children are most receptive, and when they are already learning in
their own everyday experiences about what it means to share."
Feldman recommends www.kidscare.org and k12edphil.org for
learning more about how children can get involved in philanthropy.
Another useful website: www.inheritance-project.com.
Whether one’s generosity stems from a sense of noblesse oblige —
the nagging notion that "to whom much is given, much is
— or the need for atonement or even a tax break, a partnership
with a Community Foundation is easy to forge. Any amount is
There is a $10,000 minimum to open a donor-advised fund. Grants from
the fund are generally made once the fund has built to $25,000.
— Michael Schumacher
Circle, Skillman, 08558, 609-688-0300. Nancy W. Kieling, executive
Morristown 07963-0317, 973-267-2903. James C. Kellogg, president.
908-277-1422. Jon W. Cooper, president.
07091, 908-233-9787. Elizabeth B. Chance, executive director,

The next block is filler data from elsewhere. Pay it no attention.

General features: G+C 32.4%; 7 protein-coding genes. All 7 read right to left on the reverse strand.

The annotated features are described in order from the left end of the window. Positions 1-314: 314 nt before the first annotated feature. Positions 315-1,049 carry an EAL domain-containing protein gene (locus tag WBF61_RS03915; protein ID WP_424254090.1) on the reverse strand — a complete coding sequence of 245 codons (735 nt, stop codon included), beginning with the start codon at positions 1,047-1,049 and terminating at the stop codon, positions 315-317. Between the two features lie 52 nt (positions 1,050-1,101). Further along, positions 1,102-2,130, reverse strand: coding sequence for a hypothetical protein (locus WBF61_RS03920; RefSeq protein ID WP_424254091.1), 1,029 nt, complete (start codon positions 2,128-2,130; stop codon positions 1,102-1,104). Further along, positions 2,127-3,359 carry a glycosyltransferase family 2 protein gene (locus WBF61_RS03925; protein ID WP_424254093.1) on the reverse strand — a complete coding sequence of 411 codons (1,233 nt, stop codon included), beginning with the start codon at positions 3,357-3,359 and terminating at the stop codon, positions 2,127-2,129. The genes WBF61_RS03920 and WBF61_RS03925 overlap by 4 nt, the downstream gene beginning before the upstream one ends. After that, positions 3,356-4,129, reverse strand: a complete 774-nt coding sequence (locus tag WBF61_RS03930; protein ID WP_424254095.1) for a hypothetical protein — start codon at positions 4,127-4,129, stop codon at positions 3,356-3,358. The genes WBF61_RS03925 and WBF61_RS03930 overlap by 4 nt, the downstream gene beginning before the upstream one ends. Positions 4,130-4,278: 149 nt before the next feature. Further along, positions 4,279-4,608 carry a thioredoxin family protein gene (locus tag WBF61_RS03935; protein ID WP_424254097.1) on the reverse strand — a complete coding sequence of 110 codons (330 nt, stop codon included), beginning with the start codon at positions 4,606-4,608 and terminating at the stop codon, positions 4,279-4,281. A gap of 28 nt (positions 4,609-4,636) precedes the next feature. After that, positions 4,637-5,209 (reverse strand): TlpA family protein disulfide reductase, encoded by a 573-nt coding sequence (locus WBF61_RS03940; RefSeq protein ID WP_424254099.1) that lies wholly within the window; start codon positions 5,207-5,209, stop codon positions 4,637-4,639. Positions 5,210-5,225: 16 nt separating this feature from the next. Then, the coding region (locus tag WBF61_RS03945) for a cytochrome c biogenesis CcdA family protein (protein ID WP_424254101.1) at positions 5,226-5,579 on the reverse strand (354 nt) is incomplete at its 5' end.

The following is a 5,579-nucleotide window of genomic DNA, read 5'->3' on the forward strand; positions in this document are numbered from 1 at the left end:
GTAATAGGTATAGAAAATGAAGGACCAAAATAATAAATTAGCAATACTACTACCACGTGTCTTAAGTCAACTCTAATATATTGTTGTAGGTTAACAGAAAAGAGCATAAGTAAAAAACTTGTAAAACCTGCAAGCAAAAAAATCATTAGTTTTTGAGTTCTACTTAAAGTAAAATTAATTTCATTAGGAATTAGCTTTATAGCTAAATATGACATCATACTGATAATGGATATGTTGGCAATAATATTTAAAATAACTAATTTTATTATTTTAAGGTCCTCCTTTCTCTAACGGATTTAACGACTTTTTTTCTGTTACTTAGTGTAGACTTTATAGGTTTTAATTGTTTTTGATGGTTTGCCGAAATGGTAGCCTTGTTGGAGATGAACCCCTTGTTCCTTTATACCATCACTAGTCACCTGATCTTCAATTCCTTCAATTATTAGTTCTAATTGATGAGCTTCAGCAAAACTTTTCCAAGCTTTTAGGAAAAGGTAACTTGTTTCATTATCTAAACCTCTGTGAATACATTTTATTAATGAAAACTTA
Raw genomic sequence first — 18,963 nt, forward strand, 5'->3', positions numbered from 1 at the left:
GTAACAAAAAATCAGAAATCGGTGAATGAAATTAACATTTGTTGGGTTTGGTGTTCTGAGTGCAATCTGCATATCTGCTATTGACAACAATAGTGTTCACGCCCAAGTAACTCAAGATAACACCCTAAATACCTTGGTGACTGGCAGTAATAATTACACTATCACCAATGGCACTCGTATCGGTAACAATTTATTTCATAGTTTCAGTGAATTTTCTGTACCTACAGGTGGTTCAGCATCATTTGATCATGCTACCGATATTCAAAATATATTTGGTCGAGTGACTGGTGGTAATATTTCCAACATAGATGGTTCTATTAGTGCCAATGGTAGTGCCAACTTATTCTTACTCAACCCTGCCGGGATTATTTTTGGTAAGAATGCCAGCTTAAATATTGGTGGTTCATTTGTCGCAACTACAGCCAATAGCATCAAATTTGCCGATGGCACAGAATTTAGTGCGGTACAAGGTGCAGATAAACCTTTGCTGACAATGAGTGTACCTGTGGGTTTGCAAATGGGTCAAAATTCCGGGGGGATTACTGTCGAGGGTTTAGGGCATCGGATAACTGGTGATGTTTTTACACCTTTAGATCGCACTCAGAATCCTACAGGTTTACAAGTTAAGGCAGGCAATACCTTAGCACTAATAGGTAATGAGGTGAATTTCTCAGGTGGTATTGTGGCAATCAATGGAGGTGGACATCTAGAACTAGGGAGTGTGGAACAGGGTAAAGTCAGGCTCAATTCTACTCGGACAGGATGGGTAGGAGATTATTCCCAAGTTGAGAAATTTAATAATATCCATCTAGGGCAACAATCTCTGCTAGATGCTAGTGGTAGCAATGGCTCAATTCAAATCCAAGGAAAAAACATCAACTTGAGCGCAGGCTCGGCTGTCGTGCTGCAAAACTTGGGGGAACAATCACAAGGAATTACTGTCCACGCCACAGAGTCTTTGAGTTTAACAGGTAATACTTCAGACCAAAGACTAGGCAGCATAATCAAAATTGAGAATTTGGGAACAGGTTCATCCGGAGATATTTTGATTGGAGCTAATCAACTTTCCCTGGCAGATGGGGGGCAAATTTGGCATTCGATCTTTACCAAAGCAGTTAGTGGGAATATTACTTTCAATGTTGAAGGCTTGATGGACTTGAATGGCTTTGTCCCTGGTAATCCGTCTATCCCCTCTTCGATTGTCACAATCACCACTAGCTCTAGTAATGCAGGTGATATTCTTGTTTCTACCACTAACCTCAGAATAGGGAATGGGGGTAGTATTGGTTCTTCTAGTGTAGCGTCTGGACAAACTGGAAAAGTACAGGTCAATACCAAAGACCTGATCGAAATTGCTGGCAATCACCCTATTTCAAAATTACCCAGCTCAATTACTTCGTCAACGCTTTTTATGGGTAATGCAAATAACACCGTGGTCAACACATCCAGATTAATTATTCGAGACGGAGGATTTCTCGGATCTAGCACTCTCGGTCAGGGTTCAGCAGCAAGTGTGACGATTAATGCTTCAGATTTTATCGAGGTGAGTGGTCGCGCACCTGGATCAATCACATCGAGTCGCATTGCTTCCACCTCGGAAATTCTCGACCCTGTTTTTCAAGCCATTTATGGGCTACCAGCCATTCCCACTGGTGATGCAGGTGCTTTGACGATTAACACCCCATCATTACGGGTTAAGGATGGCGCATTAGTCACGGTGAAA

The tax advantages of setting up a donor-advised fund
were spelled out in PACF’s November newsletter as follows:
"Philanthropic intentions and smart tax strategy often go
when creating either a private foundation or a donor-advised fund.
Both give a person the change to make a charitable gift and reap some
tax benefits. Generally, in the year you make a gift to a
fund you can take an income tax deduction for up to 50 percent of
your adjusted gross income for a cash gift, and 20 percent for gifts
of appreciated property such as publicly-traded stocks. This compares
favorably with tax deductions of 30 percent and 20 percent of AGI